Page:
The venerable epic of the Mahabharata ranks first among classics of Indian literature. The legend of the war of the Mahabharata in India finds its exact parallel in the legend of the Trojan war in Europe. Each became the great central point to which the nations of the Middle Ages referred their history. To have shared ancestrally in the fame of Kurukshetra or of Troy was for nations the patent of nobility and ancient descent The remotest peoples of Eastern and Southern India and the late invaders of the North-West alike claimed a place in the story of the Mahabharata, even as the royal houses of Western Europe traced their origin to Trojan heroes. Until the close of the sixteenth century no historian of France or Britain doubted that the kings of these countries were descended from the Trojan Francus or Brutus, both of whom were in reality eponymous heroes like Yadu and his brothers in the Puranas. Milton in his History of England (1670) repeats the story of Brutus at length and in detail; but a chance phrase—' they who first devis'd to bring us from some noble ancestor'—shows that historians were beginning to recognise the origin of such legends. And so far as the Mahabharata associates most of the nations of India with the great war it has been 'devis'd' in the same manner and for the same purpose. A nucleus of fact has been encrusted with the legendary accretions of ages.
The orthodox legend ascribes it to the sage Vyasa, who, according to Brahman chronology, compiled the inspired hymns into the four Vedas, over five thousand years ago (3001 BC, the outset of the Iron Age of Kaliyuga). But one beauty of Sanskrit is that every word discloses its ancient origin in spite of mediaeval fictions, and Vyasa means simply the 'arranger,' from the verb 'to fit together.' No fewer than twenty-eight Vyasas, incarnations of Brahma and Vishnu, came down in successive astronomical eras to arrange and promulgate the Vedas on earth. Many of the legends in the Mahabharata are of Vedic antiquity, and the main story deals with a period towards the end of dwaapara yuga (the penultimate age among the four ages in a mahaayuga), with the end of the Mahabharat War coming in 3138 BC [by some accounts], before the outset of the Iron Age of Kaliyuga in 3001 BC.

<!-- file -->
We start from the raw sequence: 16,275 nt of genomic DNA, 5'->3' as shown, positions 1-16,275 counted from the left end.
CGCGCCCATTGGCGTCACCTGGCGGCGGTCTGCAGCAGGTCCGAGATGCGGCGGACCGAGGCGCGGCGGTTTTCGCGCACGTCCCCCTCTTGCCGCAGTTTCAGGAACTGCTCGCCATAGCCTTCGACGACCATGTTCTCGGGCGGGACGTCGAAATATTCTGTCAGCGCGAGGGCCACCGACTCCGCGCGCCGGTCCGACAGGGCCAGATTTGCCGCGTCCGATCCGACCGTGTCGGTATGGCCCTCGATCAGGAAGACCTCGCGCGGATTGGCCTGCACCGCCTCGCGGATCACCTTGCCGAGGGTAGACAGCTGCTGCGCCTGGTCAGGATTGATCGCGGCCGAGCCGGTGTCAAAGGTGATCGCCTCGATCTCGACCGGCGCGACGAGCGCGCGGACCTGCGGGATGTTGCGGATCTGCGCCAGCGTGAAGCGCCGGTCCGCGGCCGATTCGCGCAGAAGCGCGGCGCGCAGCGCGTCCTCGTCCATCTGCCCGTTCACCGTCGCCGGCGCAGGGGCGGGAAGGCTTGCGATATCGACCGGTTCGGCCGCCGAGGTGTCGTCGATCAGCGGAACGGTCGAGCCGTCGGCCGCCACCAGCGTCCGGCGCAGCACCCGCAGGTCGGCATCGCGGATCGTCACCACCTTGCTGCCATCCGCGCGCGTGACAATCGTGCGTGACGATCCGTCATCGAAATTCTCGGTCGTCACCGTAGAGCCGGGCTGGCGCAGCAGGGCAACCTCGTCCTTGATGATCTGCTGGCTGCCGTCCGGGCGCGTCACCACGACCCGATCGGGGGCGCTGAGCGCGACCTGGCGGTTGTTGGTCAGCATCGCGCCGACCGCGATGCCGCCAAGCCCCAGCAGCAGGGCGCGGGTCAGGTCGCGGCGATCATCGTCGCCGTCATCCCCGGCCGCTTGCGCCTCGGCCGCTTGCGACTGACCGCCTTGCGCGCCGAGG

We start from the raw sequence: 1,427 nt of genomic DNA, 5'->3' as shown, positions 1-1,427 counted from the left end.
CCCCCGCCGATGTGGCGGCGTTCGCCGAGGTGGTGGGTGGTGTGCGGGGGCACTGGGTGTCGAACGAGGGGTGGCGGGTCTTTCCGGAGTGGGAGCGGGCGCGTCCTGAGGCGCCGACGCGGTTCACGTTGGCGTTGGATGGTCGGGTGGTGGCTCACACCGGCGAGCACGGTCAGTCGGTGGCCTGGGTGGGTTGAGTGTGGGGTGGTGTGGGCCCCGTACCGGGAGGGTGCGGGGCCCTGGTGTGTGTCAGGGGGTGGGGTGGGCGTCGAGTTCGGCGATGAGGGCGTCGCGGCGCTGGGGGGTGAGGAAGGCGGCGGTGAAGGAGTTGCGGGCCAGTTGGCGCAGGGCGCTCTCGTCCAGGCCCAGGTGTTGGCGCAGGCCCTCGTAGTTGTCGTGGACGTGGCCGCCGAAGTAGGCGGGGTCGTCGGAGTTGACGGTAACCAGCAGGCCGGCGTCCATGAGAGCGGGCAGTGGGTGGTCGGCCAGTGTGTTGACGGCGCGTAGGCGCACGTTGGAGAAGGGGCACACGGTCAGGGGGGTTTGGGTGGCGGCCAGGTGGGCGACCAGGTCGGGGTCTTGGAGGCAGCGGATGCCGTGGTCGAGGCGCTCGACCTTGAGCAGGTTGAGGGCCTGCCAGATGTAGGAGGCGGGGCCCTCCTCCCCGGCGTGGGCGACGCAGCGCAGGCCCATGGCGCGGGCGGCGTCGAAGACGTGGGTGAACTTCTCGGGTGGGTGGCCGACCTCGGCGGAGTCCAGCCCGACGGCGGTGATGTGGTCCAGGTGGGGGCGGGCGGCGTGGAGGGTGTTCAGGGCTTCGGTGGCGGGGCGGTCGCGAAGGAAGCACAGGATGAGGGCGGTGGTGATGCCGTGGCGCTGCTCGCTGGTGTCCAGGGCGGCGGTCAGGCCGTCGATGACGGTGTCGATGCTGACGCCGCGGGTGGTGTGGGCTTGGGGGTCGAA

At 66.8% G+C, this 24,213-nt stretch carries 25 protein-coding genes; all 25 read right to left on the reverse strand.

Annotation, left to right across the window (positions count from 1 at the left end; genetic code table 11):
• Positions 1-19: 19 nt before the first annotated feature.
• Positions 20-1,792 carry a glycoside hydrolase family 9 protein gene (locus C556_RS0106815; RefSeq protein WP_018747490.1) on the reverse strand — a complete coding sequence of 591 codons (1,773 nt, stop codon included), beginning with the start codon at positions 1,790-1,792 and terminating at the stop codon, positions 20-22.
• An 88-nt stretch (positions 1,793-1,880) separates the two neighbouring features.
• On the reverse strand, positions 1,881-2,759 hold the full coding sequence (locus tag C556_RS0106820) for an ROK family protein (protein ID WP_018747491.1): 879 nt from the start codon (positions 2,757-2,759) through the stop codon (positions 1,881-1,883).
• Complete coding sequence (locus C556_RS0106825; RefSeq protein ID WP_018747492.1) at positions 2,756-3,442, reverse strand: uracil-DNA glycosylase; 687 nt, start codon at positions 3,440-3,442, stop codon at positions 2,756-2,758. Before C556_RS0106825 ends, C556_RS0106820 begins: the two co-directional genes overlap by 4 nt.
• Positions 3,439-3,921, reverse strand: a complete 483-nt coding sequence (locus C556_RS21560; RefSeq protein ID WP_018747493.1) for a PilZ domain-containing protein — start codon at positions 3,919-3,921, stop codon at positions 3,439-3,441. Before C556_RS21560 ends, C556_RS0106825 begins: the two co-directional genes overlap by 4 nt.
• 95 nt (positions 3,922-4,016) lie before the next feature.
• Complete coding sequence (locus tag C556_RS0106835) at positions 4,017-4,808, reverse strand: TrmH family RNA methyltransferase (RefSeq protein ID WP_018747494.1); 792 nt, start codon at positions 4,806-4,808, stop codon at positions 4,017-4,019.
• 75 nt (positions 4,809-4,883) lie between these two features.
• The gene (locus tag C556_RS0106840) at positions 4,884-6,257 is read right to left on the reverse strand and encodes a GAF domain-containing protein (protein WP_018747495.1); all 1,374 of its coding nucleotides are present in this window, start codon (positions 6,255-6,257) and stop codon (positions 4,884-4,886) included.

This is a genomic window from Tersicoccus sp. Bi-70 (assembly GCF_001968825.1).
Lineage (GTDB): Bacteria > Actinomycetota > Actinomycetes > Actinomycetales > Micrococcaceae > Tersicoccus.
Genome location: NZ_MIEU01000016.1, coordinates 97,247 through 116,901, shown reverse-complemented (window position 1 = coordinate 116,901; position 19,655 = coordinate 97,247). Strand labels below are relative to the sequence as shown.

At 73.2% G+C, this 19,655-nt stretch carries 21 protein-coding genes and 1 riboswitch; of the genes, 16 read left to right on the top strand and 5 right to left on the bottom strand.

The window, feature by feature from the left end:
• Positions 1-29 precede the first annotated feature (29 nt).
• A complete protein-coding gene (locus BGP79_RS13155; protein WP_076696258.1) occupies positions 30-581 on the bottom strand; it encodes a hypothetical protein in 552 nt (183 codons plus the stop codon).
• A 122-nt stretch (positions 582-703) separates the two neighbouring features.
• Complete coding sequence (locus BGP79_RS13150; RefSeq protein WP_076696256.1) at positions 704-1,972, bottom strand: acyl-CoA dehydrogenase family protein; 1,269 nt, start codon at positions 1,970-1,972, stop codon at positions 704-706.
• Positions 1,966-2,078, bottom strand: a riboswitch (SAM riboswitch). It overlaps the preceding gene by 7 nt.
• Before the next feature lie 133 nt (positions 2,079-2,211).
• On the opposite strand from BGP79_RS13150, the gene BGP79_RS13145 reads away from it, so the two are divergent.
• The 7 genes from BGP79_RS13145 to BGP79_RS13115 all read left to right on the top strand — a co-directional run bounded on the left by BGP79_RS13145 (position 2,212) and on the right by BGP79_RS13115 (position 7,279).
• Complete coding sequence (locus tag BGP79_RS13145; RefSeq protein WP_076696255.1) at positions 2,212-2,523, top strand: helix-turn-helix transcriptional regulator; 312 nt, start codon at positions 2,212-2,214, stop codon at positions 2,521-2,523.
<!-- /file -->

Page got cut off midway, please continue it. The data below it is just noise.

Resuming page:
But its compilation into its present literary form seems to have taken place several centuries later. Panini makes no clear allusion to it (350 BC). The inquisitive Greek ambassador and historian, Megasthenes, does not appear to have heard of it during his stay in India, 300 BC. Dion Chrysostomos supplies the earliest external evidence of the existence of the Mahabharata, circa 75 AD. The arrangement of its vast mass of legends must probably have covered a long period. Indeed, the present poem bears traces of three separate eras of compilation; during which its collection of primitive folk-tales grew (as stated by itself) from 8800 slokas or couplets, into a cyclopaedia of Indian mythology and legendary lore extending over eighteen books and 220,000 lines. The twenty-four books of Homer's Iliad comprise only 15,693 lines; and the twelve books of Virgil's AEneid, only 9868.
The central story of the Mahabharata occupies scarcely one-fourth of the whole, or about 50,000 lines. It narrates a prehistoric struggle between two families of the Lunar race for a patch of country near Delhi. The virtuous Pandava clan, led by Arjuna, wages war with the power-hungry Kauravas, led by Arjuna's half-brothers, Karna and Duryodhana. Although the Lord Krishna, the 8th avatar (incarnation) of Lord Vishnu cannot intervene, he provides advice for both clans on protecting dharma, the order of the universe. These families, alike descended from the royal Bharata, consisted of two brotherhoods, cousins to each other, and both brought up under the same roof. The five Pandavas were the miraculously born sons of King Pandu, who, smitten by a curse, resigned the sovereignty to his brother Darita-rashtra, and retired to a hermitage in the Himalayas, where he died. The ruins of his capital, Hastinapura, or the 'Elephant City,' are pointed out beside a deserted bed of the Ganges, 57 miles north-east of Delhi, at this day.
His brother ruled in his stead, and to him one hundred sons were born, who took the name of the Kauravas from an ancestor, Kuru. Dhrita-rashtra acted as a faithful guardian to his five nephews, the Pandavas, and chose the eldest of them as heir to the family kingdom. His own sons resented this act of supercession; and so arose the quarrel between the hundred Kauravas and the five Pandavas which forms the main story of the Mahabharata.